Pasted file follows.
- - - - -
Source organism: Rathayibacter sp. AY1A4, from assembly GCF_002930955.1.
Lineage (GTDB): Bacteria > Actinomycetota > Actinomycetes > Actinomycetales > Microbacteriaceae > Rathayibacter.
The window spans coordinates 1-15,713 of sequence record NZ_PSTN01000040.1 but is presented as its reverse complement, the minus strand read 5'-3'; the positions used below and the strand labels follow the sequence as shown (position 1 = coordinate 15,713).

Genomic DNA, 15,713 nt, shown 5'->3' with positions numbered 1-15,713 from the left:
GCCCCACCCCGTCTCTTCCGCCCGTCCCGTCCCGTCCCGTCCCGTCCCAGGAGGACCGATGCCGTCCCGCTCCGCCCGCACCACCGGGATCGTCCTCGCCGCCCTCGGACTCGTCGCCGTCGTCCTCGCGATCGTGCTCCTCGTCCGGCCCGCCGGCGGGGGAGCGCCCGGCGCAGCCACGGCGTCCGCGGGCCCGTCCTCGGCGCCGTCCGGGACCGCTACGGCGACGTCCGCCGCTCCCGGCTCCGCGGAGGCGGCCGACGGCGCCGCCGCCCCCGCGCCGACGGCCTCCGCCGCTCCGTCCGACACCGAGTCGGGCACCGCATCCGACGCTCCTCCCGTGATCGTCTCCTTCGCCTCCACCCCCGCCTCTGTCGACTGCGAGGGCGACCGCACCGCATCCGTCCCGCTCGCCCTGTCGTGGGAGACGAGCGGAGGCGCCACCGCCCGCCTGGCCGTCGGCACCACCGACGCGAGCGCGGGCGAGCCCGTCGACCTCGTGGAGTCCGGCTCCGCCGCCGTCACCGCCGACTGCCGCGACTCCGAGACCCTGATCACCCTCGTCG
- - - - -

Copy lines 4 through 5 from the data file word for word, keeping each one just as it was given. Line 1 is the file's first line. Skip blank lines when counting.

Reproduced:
Genomic DNA, 15,713 nt, shown 5'->3' with positions numbered 1-15,713 from the left:
GCCCCACCCCGTCTCTTCCGCCCGTCCCGTCCCGTCCCGTCCCGTCCCAGGAGGACCGATGCCGTCCCGCTCCGCCCGCACCACCGGGATCGTCCTCGCCGCCCTCGGACTCGTCGCCGTCGTCCTCGCGATCGTGCTCCTCGTCCGGCCCGCCGGCGGGGGAGCGCCCGGCGCAGCCACGGCGTCCGCGGGCCCGTCCTCGGCGCCGTCCGGGACCGCTACGGCGACGTCCGCCGCTCCCGGCTCCGCGGAGGCGGCCGACGGCGCCGCCGCCCCCGCGCCGACGGCCTCCGCCGCTCCGTCCGACACCGAGTCGGGCACCGCATCCGACGCTCCTCCCGTGATCGTCTCCTTCGCCTCCACCCCCGCCTCTGTCGACTGCGAGGGCGACCGCACCGCATCCGTCCCGCTCGCCCTGTCGTGGGAGACGAGCGGAGGCGCCACCGCCCGCCTGGCCGTCGGCACCACCGACGCGAGCGCGGGCGAGCCCGTCGACCTCGTGGAGTCCGGCTCCGCCGCCGTCACCGCCGACTGCCGCGACTCCGAGACCCTGATCACCCTCGTCG